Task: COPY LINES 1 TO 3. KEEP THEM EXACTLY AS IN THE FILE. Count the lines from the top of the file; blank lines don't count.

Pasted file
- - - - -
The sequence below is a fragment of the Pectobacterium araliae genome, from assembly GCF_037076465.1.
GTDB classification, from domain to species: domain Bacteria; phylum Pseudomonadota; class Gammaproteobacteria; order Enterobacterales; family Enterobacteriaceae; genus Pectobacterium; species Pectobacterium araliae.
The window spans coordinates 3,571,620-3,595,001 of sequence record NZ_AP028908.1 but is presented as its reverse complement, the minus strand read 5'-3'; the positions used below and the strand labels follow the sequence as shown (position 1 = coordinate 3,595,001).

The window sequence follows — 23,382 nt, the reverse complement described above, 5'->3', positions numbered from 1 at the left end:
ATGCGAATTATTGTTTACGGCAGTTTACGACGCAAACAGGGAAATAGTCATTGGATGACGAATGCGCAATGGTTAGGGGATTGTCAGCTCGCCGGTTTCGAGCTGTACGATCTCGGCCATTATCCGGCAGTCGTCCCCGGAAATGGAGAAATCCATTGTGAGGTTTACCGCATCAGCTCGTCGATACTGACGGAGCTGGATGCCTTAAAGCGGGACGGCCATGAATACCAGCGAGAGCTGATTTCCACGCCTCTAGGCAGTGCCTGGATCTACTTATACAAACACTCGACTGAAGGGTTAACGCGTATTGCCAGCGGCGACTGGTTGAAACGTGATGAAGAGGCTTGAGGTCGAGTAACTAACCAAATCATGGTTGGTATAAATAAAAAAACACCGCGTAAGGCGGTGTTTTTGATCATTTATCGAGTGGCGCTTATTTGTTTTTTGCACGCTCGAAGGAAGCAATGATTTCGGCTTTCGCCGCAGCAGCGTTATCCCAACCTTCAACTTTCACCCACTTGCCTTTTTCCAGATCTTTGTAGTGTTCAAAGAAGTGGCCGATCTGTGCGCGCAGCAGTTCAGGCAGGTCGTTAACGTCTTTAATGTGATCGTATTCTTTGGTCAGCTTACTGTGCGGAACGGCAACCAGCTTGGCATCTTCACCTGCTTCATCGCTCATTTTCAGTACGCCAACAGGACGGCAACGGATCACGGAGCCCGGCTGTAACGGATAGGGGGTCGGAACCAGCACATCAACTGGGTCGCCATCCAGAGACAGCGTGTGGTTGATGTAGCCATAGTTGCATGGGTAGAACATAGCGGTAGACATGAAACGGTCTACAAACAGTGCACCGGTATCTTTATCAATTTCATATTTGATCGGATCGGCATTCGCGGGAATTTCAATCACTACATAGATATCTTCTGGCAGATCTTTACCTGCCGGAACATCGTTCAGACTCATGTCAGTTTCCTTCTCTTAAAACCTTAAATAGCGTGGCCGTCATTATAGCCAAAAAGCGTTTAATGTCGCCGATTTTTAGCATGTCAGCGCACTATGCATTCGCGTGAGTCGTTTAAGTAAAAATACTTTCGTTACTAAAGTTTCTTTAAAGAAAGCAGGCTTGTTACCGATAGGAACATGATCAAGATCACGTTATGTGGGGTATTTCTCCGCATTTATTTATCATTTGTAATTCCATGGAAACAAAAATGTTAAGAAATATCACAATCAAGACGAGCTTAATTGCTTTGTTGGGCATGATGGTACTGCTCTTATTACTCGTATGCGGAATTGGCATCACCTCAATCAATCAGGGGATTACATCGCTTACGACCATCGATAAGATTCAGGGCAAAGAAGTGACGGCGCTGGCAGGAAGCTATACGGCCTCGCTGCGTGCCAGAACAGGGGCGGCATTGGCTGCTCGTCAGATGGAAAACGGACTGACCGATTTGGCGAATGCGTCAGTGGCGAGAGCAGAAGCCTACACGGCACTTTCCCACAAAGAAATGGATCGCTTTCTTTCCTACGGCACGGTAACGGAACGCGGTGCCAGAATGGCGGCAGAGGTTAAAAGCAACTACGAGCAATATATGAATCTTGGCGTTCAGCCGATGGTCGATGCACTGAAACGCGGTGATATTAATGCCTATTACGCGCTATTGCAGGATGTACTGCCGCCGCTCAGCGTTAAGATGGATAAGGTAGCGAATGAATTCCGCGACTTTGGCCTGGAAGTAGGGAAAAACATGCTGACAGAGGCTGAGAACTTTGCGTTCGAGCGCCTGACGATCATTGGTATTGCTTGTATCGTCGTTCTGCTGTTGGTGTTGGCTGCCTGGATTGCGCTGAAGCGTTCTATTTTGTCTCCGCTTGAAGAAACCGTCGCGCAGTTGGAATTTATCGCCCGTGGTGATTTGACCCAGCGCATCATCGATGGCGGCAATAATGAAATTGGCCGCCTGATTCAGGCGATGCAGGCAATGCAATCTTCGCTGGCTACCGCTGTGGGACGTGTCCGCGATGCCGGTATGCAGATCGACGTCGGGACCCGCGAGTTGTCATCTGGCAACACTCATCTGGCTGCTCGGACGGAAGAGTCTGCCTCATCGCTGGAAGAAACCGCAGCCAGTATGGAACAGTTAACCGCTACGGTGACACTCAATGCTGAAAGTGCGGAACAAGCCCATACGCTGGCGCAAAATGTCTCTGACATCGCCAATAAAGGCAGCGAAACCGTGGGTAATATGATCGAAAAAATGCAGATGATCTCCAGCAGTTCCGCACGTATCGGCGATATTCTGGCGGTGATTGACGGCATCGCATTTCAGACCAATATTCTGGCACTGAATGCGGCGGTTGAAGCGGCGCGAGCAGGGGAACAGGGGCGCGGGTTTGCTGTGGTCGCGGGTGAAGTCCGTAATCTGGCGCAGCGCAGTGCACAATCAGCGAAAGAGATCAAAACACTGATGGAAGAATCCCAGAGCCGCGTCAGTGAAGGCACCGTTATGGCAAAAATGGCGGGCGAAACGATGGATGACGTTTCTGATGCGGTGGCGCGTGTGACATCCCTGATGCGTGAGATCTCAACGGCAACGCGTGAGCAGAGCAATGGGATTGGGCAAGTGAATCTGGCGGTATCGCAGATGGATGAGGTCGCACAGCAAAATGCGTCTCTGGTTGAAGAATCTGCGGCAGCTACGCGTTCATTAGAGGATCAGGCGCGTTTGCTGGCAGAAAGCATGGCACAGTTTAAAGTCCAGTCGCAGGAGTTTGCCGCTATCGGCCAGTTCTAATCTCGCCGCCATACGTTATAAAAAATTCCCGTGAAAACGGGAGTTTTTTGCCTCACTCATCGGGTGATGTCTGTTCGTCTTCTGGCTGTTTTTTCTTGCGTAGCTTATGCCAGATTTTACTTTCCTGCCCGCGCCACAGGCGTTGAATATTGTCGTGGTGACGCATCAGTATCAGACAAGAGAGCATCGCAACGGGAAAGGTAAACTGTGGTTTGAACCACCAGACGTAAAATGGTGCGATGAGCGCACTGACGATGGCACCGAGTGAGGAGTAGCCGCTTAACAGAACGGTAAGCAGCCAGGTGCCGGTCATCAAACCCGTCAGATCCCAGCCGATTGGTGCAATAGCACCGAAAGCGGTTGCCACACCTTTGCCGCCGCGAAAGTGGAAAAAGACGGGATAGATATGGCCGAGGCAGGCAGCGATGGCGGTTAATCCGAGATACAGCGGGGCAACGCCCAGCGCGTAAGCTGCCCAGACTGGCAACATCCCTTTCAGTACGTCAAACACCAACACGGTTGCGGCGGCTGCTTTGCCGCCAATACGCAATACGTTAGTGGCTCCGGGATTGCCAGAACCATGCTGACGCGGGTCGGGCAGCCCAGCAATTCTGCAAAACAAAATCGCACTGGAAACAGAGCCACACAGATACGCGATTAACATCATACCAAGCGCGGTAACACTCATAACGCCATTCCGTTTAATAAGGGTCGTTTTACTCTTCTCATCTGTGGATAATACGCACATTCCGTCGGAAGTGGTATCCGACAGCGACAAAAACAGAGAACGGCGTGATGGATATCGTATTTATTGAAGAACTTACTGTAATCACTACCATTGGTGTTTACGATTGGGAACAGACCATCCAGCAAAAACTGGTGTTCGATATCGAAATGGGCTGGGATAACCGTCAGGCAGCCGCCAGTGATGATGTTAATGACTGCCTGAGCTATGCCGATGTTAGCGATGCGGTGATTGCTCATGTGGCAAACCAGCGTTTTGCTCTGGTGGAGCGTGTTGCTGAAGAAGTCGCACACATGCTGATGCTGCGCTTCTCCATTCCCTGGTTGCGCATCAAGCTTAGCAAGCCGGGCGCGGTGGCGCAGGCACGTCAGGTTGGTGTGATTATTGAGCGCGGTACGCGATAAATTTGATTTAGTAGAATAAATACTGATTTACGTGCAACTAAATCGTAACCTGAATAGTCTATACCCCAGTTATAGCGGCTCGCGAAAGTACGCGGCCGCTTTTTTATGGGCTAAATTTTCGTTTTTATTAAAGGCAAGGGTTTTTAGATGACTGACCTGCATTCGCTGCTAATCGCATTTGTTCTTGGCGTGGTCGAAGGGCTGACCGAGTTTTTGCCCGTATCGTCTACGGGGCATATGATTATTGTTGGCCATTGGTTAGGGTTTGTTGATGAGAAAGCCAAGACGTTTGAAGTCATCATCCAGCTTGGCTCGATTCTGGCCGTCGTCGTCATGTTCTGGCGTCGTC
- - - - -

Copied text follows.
The sequence below is a fragment of the Pectobacterium araliae genome, from assembly GCF_037076465.1.
GTDB classification, from domain to species: domain Bacteria; phylum Pseudomonadota; class Gammaproteobacteria; order Enterobacterales; family Enterobacteriaceae; genus Pectobacterium; species Pectobacterium araliae.
The window spans coordinates 3,571,620-3,595,001 of sequence record NZ_AP028908.1 but is presented as its reverse complement, the minus strand read 5'-3'; the positions used below and the strand labels follow the sequence as shown (position 1 = coordinate 3,595,001).